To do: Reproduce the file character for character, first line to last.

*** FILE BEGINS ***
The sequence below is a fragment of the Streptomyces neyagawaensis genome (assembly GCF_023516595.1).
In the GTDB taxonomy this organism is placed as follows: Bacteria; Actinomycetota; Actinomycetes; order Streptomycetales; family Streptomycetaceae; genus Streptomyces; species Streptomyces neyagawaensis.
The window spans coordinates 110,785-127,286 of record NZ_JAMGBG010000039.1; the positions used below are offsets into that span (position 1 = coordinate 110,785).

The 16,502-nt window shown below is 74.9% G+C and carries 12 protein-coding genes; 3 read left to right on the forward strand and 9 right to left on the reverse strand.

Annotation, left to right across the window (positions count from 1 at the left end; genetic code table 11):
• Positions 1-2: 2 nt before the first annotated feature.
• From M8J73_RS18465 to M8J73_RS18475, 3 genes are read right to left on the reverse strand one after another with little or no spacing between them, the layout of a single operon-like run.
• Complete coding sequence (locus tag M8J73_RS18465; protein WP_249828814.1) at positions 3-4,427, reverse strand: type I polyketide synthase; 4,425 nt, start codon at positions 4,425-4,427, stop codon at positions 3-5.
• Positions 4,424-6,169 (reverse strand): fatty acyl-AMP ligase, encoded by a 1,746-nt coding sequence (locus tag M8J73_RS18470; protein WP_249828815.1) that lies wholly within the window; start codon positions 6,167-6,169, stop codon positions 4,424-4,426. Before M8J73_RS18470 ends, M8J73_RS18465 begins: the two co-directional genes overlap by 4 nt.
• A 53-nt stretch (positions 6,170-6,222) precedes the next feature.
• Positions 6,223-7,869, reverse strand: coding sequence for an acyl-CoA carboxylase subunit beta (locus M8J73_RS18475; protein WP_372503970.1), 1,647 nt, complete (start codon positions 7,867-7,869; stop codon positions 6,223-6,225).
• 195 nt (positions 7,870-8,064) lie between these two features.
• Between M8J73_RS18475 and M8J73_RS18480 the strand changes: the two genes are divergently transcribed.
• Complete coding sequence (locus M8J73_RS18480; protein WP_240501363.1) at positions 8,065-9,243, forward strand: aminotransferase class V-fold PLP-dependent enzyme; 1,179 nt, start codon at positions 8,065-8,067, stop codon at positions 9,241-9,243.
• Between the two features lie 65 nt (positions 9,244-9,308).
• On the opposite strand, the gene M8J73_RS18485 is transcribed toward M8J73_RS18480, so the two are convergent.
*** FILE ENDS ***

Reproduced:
The sequence below is a fragment of the Streptomyces neyagawaensis genome (assembly GCF_023516595.1).
In the GTDB taxonomy this organism is placed as follows: Bacteria; Actinomycetota; Actinomycetes; order Streptomycetales; family Streptomycetaceae; genus Streptomyces; species Streptomyces neyagawaensis.
The window spans coordinates 110,785-127,286 of record NZ_JAMGBG010000039.1; the positions used below are offsets into that span (position 1 = coordinate 110,785).

The 16,502-nt window shown below is 74.9% G+C and carries 12 protein-coding genes; 3 read left to right on the forward strand and 9 right to left on the reverse strand.

Annotation, left to right across the window (positions count from 1 at the left end; genetic code table 11):
• Positions 1-2: 2 nt before the first annotated feature.
• From M8J73_RS18465 to M8J73_RS18475, 3 genes are read right to left on the reverse strand one after another with little or no spacing between them, the layout of a single operon-like run.
• Complete coding sequence (locus tag M8J73_RS18465; protein WP_249828814.1) at positions 3-4,427, reverse strand: type I polyketide synthase; 4,425 nt, start codon at positions 4,425-4,427, stop codon at positions 3-5.
• Positions 4,424-6,169 (reverse strand): fatty acyl-AMP ligase, encoded by a 1,746-nt coding sequence (locus tag M8J73_RS18470; protein WP_249828815.1) that lies wholly within the window; start codon positions 6,167-6,169, stop codon positions 4,424-4,426. Before M8J73_RS18470 ends, M8J73_RS18465 begins: the two co-directional genes overlap by 4 nt.
• A 53-nt stretch (positions 6,170-6,222) precedes the next feature.
• Positions 6,223-7,869, reverse strand: coding sequence for an acyl-CoA carboxylase subunit beta (locus M8J73_RS18475; protein WP_372503970.1), 1,647 nt, complete (start codon positions 7,867-7,869; stop codon positions 6,223-6,225).
• 195 nt (positions 7,870-8,064) lie between these two features.
• Between M8J73_RS18475 and M8J73_RS18480 the strand changes: the two genes are divergently transcribed.
• Complete coding sequence (locus M8J73_RS18480; protein WP_240501363.1) at positions 8,065-9,243, forward strand: aminotransferase class V-fold PLP-dependent enzyme; 1,179 nt, start codon at positions 8,065-8,067, stop codon at positions 9,241-9,243.
• Between the two features lie 65 nt (positions 9,244-9,308).
• On the opposite strand, the gene M8J73_RS18485 is transcribed toward M8J73_RS18480, so the two are convergent.